STOP is an acronym created to help with dealing with physical, emotional and mental pain. It helps you deal with negative self-talk by being giving towards yourself and through dealing with issues constructively.


The above steps are not always sequential. Nor do all of them need including in every incident. However, explicit practice of the steps will enable you to make sure that a range of important principles is included. For example, recently a student of mine told me that she went home and taught her teenage son STOP after she heard me talk about it. Through the explicit teaching of STOP to her son, it became apparent to both of them that he was pretty good at doing the first steps intuitively (soothe, think, ownership), but tended to ruminate over things and blame himself for any mistakes a long time after the incident (lack of letting go and play). By becoming consciously aware that this was what he was doing made a difference. It is an example of how any explicit strategy can act as a starting point, and that the principles have to be adapted and applied to every individual’s context. Most of us will do versions of STOP intuitively when in pain. But many of us will also have certain dispositions, and it is through becoming aware of these that we can more consciously accommodate our weaknesses.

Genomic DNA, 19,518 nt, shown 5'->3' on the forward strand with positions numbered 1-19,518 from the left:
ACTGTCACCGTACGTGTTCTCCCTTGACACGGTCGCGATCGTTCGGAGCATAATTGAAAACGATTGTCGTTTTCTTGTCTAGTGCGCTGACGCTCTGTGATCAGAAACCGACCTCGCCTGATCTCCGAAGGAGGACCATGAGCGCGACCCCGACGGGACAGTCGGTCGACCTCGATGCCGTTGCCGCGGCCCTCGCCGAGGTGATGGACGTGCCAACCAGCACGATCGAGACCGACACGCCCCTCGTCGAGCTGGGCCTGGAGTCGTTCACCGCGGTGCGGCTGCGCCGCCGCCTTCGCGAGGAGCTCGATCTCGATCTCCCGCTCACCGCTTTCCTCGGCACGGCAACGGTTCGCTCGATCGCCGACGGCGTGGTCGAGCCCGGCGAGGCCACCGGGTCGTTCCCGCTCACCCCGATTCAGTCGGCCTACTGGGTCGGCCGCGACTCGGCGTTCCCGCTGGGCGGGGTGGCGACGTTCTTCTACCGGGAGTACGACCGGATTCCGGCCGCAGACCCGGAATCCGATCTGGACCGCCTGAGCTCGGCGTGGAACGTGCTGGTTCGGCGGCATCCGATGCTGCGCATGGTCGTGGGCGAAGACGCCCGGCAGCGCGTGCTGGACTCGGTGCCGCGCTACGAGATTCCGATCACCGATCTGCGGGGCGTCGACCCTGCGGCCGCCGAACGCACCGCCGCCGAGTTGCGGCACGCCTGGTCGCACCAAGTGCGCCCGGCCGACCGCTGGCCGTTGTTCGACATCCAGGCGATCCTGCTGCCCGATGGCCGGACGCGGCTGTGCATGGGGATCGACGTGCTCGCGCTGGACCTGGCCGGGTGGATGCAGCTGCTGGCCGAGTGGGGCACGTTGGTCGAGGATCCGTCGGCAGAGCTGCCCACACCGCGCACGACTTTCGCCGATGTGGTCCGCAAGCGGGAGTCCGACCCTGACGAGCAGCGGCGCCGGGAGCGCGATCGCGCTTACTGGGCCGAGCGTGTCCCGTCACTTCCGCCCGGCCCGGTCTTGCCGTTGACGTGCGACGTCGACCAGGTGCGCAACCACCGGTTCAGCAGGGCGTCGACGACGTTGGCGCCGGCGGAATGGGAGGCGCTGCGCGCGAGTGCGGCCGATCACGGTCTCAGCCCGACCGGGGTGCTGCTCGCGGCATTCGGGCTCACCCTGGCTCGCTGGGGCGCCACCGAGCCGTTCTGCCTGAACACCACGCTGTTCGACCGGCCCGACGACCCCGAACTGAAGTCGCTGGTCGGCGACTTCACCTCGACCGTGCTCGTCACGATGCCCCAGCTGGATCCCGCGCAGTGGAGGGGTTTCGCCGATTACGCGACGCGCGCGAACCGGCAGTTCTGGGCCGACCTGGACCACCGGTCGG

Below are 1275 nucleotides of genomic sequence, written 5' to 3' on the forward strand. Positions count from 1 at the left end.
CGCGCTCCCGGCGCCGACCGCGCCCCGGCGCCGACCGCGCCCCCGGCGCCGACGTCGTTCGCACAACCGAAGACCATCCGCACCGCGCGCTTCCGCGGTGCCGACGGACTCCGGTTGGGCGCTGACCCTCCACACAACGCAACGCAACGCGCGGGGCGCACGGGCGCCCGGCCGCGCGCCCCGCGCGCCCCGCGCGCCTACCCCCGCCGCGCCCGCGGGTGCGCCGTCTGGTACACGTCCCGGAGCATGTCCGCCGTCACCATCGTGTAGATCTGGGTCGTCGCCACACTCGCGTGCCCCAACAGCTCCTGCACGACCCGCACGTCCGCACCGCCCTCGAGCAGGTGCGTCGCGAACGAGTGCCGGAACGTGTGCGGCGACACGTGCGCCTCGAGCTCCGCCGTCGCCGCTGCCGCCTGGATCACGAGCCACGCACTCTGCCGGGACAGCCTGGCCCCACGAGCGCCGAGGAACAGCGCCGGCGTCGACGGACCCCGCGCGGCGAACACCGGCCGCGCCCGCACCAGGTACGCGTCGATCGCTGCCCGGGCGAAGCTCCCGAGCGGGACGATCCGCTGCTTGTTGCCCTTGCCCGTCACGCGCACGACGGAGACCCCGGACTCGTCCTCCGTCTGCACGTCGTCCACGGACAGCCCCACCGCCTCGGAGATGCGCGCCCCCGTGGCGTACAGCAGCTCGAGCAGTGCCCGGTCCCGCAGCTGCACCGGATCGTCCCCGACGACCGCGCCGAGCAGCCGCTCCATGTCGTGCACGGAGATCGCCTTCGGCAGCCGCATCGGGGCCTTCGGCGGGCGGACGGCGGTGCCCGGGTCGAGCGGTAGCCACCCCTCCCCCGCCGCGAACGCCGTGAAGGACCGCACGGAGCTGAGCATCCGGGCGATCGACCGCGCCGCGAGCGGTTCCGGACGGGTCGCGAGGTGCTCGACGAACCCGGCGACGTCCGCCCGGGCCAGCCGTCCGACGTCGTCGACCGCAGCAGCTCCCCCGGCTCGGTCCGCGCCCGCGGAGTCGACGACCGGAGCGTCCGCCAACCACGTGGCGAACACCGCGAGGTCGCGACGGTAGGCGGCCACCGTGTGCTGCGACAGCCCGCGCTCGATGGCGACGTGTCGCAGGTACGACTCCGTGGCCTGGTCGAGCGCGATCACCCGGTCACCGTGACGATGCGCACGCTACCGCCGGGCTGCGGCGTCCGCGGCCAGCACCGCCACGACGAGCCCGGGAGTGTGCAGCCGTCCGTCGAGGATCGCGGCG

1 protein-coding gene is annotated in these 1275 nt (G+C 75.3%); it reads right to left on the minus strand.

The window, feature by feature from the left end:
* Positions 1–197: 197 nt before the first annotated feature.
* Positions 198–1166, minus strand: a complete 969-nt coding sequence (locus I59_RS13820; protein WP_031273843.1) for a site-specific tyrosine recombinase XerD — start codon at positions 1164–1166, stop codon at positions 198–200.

Note: If you liked or found this model useful, you may also benefit from Martin Seligman’s ABCDE method of intervention and change, which can be found in his book Authentic Happiness: Using the new positive psychology to realise your potential for lasting fulfillment. New York: Free Press, 2002.


Bibliographic reference (APA style):

Nielsen, T. W. (2013). STOP. Retrieved <Day Month Year (e.g.16 June, 2014), from